Connor has one. Last summer I told the story of Connor's sudden, unexpected intensity on the starting blocks of his first swim race. I now see this for the pattern it is. Connor seems to have another gear when it is game time. He has shifted up to a more competitive baseball division this Spring, so they actually keep score and standings, even though there is still also a definite developmental focus.
It seems that to get Connor's interest things have to count. To be fair, by the end of last season he took his at-bats fairly seriously, but it was nothing compared to this year. Out he comes from the dugout striding purposefully to home plate, where there used to be a wandering, looping path. Where he used to sort of situate himself anywhere in the vicinity of home plate, facing more or less towards the pitcher, bat akimbo, now he parks himself in the batter's box, raps the plate with the bat 4-5 times and locks into his stance, eyes steady on the pitcher. Honestly, I would pay money just to see this even before he swings. He's hitting the ball about 50% of his times up which for his age group is pretty good, and hitting it hard sometimes too.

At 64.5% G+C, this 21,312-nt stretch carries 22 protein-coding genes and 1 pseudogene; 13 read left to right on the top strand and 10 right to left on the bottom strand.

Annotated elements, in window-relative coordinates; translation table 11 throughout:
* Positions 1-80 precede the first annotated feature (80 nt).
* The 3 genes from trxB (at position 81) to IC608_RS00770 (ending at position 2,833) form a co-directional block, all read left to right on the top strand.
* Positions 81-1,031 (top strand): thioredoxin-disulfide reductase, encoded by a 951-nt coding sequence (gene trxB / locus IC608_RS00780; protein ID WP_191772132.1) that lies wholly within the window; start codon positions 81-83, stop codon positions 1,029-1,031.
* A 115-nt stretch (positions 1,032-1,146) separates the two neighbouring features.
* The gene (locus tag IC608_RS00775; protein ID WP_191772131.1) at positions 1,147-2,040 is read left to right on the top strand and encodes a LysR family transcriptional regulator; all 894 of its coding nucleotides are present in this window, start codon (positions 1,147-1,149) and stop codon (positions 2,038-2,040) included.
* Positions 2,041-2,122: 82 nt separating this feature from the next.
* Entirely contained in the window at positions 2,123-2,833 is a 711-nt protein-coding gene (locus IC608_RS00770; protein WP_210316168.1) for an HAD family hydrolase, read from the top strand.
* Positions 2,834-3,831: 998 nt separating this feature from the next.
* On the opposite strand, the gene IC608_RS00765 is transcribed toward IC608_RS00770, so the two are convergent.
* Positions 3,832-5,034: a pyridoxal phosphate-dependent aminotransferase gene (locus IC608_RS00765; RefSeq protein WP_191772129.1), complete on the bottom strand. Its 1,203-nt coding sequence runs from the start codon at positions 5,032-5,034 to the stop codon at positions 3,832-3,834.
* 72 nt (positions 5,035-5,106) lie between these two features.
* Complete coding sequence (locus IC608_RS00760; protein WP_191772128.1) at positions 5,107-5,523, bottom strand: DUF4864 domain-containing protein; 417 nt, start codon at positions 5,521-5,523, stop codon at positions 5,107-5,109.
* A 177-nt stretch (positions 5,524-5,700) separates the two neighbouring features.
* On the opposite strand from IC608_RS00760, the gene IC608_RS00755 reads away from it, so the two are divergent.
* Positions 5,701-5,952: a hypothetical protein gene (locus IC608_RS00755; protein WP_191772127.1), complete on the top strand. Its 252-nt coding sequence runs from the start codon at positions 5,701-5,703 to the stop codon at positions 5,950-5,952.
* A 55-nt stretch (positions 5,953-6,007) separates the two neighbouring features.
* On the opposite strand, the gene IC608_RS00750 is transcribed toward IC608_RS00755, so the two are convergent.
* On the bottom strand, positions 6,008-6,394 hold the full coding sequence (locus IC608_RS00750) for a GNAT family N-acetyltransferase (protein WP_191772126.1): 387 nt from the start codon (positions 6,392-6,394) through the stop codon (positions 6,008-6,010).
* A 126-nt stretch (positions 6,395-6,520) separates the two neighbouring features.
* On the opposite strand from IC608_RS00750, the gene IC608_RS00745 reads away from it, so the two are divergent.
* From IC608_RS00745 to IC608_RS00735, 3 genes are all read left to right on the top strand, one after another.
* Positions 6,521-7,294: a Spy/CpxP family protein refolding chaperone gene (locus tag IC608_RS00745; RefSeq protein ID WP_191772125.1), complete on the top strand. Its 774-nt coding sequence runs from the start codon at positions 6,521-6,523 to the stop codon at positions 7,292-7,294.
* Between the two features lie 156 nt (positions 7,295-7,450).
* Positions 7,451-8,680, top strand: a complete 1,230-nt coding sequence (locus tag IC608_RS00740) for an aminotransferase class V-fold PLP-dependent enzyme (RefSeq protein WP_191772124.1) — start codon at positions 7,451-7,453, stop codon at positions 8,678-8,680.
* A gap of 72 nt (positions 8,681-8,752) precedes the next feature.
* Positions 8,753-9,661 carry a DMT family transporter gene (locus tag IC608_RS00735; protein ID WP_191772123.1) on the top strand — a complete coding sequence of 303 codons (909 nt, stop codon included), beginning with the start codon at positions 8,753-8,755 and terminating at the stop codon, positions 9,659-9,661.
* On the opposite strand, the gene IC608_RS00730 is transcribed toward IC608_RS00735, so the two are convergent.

Playing in the field is a bit more of an adventure. When he's in the outfield, there's very little we can do to keep him focused. It would appear that he is choreographing a future solo dance recital of some kind, because he sees this as the time to rehearse an interesting routine in front of an audience. It's evidently a free-form, interpretative kind of dance. When he's in the infield though, he's shown better focus. There is a bit of wiggling and playing in the dirt to combat, but the other night at third he dived to stop a ground ball, which turned out to be foul. And then he fielded a ground ball and knew to try to tag the kid coming to third. Kid turned out to be a little too fast and was by him before Connor could get the tag down, but still he knew what to do.